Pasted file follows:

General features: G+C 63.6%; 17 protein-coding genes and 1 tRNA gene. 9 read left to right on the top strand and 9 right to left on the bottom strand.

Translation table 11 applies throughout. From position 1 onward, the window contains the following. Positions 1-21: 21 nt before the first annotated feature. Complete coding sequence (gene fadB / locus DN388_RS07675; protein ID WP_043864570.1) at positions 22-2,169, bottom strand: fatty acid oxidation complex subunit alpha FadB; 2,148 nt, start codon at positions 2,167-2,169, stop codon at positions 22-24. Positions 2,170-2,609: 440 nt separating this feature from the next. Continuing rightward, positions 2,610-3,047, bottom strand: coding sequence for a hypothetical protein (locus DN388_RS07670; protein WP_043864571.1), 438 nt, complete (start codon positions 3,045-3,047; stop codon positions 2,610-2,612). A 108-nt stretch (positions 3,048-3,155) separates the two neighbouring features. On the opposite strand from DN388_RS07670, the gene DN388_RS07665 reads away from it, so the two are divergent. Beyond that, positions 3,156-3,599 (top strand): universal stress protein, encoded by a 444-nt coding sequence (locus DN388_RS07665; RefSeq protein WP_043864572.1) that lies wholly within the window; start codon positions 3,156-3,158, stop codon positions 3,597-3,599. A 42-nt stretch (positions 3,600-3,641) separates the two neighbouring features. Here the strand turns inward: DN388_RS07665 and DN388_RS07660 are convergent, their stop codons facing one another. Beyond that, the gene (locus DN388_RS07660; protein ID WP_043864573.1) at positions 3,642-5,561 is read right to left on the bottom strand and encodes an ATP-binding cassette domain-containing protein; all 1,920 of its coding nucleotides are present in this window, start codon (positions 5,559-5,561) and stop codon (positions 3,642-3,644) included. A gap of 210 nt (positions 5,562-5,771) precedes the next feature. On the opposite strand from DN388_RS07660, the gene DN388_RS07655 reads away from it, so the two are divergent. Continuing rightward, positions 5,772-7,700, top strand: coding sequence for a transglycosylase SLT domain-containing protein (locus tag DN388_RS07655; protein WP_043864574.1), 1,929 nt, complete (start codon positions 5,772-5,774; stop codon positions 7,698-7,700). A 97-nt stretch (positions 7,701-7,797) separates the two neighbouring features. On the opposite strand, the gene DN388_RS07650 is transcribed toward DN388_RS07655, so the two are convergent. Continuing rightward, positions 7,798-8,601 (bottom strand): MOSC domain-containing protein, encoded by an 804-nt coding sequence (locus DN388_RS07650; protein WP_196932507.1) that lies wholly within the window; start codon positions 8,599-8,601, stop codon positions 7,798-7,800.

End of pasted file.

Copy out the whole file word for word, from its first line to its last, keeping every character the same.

General features: G+C 63.6%; 17 protein-coding genes and 1 tRNA gene. 9 read left to right on the top strand and 9 right to left on the bottom strand.

Translation table 11 applies throughout. From position 1 onward, the window contains the following. Positions 1-21: 21 nt before the first annotated feature. Complete coding sequence (gene fadB / locus DN388_RS07675; protein ID WP_043864570.1) at positions 22-2,169, bottom strand: fatty acid oxidation complex subunit alpha FadB; 2,148 nt, start codon at positions 2,167-2,169, stop codon at positions 22-24. Positions 2,170-2,609: 440 nt separating this feature from the next. Continuing rightward, positions 2,610-3,047, bottom strand: coding sequence for a hypothetical protein (locus DN388_RS07670; protein WP_043864571.1), 438 nt, complete (start codon positions 3,045-3,047; stop codon positions 2,610-2,612). A 108-nt stretch (positions 3,048-3,155) separates the two neighbouring features. On the opposite strand from DN388_RS07670, the gene DN388_RS07665 reads away from it, so the two are divergent. Beyond that, positions 3,156-3,599 (top strand): universal stress protein, encoded by a 444-nt coding sequence (locus DN388_RS07665; RefSeq protein WP_043864572.1) that lies wholly within the window; start codon positions 3,156-3,158, stop codon positions 3,597-3,599. A 42-nt stretch (positions 3,600-3,641) separates the two neighbouring features. Here the strand turns inward: DN388_RS07665 and DN388_RS07660 are convergent, their stop codons facing one another. Beyond that, the gene (locus DN388_RS07660; protein ID WP_043864573.1) at positions 3,642-5,561 is read right to left on the bottom strand and encodes an ATP-binding cassette domain-containing protein; all 1,920 of its coding nucleotides are present in this window, start codon (positions 5,559-5,561) and stop codon (positions 3,642-3,644) included. A gap of 210 nt (positions 5,562-5,771) precedes the next feature. On the opposite strand from DN388_RS07660, the gene DN388_RS07655 reads away from it, so the two are divergent. Continuing rightward, positions 5,772-7,700, top strand: coding sequence for a transglycosylase SLT domain-containing protein (locus tag DN388_RS07655; protein WP_043864574.1), 1,929 nt, complete (start codon positions 5,772-5,774; stop codon positions 7,698-7,700). A 97-nt stretch (positions 7,701-7,797) separates the two neighbouring features. On the opposite strand, the gene DN388_RS07650 is transcribed toward DN388_RS07655, so the two are convergent. Continuing rightward, positions 7,798-8,601 (bottom strand): MOSC domain-containing protein, encoded by an 804-nt coding sequence (locus DN388_RS07650; protein WP_196932507.1) that lies wholly within the window; start codon positions 8,599-8,601, stop codon positions 7,798-7,800.